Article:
“It’s really hard to tease out how it affects me as an author from how it kind of affects me as a reader, and especially the reader I used to be,” he explains. “Being queer, being Iranian, in post-9/11 America, the kind of books I read, that were in our curricula, that teachers talked about and librarians encouraged — they all erased people like me.”

Khorram grew up in Gladstone, Missouri, in the 1990s. His father had come to the US from Iran for college in the 1970s. While in school, I met Khorram’s mother, an American student. The two got married and considered moving to Iran to start a family, but, as Khorram told me in 2018: “When the Islamic Revolution happened, they kind of put the kibosh on that and raised me and my sister here.”

Khorram remembers feeling like he stood out, despite his white-passing appearance, because what his classmates perceived as a foreign-sounding name. After the 2001 attacks on the World Trade Center and Pentagon, which occurred when Khorram was in high school, that neutral feeling of difference became more politically charged.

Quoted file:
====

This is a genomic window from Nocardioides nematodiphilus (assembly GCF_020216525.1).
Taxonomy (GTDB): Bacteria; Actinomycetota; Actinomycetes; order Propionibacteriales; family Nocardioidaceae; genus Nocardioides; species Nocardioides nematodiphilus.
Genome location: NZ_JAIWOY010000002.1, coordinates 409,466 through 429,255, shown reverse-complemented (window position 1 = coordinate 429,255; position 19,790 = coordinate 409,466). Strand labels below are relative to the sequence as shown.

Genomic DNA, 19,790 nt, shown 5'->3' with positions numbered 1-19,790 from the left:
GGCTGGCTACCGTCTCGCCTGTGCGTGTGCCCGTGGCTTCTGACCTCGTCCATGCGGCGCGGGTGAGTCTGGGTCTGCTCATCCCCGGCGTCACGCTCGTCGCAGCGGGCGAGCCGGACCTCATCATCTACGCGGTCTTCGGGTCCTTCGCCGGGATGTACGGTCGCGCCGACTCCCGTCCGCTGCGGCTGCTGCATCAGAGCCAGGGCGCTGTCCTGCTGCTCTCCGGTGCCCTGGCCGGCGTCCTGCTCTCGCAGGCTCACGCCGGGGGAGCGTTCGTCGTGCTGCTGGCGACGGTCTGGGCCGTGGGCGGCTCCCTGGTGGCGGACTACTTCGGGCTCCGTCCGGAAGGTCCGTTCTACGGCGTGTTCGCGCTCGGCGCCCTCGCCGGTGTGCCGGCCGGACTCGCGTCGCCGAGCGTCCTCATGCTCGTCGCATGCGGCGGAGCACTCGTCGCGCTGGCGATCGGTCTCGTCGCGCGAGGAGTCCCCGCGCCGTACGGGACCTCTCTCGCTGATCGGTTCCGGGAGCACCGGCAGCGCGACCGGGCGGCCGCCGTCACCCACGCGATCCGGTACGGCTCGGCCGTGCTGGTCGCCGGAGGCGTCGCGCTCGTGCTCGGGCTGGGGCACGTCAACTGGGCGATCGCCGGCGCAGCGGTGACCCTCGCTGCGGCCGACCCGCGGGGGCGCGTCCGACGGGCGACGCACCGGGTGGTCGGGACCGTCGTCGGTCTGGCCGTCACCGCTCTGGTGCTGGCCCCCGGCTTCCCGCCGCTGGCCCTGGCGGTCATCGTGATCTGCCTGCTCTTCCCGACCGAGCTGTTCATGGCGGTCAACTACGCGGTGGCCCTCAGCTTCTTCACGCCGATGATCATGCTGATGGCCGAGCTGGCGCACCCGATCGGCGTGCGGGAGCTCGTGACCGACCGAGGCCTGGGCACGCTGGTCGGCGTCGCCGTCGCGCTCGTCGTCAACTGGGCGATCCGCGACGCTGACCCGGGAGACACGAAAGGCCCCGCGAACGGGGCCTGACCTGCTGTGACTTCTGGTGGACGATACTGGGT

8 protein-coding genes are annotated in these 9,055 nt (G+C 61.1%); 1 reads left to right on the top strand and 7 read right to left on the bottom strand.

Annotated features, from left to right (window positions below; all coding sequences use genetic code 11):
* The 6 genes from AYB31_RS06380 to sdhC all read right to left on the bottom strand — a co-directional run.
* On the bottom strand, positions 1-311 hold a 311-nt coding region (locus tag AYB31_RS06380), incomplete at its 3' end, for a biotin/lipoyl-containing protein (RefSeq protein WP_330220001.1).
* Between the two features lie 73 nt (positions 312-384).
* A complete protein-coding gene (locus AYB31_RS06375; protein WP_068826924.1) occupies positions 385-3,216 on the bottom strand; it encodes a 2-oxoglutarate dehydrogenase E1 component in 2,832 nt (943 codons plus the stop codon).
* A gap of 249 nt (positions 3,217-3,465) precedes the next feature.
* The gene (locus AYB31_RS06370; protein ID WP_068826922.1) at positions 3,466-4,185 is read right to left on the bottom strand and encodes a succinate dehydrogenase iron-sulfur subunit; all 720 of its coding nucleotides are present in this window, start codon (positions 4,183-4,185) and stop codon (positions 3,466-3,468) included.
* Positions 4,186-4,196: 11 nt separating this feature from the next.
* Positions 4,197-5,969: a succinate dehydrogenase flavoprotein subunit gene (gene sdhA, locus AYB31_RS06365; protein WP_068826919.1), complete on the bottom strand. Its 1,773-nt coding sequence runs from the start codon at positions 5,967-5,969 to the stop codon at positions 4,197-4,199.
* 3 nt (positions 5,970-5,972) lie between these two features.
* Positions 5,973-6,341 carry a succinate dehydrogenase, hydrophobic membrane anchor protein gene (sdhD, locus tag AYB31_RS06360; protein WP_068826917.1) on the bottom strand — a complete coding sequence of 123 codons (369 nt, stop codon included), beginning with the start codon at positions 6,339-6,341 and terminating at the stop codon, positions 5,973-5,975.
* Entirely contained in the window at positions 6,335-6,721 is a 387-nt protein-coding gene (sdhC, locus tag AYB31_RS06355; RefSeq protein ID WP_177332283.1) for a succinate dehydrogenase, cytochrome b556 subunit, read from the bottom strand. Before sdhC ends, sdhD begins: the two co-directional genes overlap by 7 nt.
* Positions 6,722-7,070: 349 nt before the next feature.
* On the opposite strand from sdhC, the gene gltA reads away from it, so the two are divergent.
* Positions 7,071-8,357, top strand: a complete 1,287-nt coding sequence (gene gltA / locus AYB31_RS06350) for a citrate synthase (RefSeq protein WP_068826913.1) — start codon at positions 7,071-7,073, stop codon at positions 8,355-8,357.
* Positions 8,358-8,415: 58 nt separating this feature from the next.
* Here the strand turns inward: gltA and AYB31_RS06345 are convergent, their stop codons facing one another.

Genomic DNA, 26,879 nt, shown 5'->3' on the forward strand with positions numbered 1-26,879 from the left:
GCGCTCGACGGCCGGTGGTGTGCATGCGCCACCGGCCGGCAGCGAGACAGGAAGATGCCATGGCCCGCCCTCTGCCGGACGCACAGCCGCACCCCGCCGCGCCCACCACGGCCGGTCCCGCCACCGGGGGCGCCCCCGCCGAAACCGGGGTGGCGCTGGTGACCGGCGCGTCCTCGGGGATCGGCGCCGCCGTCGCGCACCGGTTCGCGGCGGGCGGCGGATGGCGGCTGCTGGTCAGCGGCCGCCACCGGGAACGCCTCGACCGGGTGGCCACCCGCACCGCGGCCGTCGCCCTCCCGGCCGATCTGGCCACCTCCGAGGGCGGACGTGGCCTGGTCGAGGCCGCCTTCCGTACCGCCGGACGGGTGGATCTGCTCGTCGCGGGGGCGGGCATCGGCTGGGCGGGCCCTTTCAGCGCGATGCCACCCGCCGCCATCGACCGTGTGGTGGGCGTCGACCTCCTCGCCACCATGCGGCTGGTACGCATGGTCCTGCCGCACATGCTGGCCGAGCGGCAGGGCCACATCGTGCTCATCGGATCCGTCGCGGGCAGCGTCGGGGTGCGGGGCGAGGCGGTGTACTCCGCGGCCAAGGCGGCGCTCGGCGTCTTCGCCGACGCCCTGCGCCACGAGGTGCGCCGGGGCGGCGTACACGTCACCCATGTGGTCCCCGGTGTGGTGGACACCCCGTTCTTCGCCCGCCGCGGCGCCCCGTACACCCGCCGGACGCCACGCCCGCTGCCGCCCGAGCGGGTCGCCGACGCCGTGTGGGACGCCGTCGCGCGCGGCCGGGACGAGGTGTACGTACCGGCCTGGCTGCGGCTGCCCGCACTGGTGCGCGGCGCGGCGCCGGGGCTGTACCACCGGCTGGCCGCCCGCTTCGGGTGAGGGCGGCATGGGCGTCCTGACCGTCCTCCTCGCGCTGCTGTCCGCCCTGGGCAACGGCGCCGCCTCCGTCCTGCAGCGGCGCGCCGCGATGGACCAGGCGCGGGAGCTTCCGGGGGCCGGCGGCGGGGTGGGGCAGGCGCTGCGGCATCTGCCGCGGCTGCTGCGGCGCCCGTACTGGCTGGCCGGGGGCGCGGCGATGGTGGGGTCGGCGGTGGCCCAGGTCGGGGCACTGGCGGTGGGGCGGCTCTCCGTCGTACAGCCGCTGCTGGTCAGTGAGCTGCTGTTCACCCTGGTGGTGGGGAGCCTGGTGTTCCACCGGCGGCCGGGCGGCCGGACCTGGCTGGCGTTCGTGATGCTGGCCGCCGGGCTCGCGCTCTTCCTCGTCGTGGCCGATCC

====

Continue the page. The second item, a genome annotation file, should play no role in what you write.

“I grew up not knowing that I could even be an author. I didn’t see media with Iranians, except as terrorists,” Khorram says. “I grew up thinking that being gay meant that I was going to live a sad life and then die of AIDS.”

A pair of hands holds open a children's book that depicts a family standing around a table full of different objects and food times.

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KCUR 89.3

Adib Khorram displays pages from his children’s book “Seven Special Somethings.” The book is about an Iranian family celebrating Nowruz, the first day of spring.

Khorram has published three books in the last four years—two YA novels and an illustrated children’s book. “Darius the Great is Not Okay,” his debut breakout, won the American Library Association’s William C. Morris Award, honoring a book written for young adults by a previously unpublished author.

Khorram writes and publishes at a feverish pace to correct that narrative he grew up with, putting his own truth on the shelf for the next generation. He’s part of a sizable cohort of writers who bring their diverse lived experiences to the page for children and young adult readers alike — narratives that are now being targeted for erasure, around Kansas City and elsewhere, by conservative parents.

“I think of all the young Black and brown and queer and disabled kids that are seeing themselves in books for the first time, getting to share, share bits of themselves with their classmates through literature,” Khorram says. “Having that all challenged is really distressing.”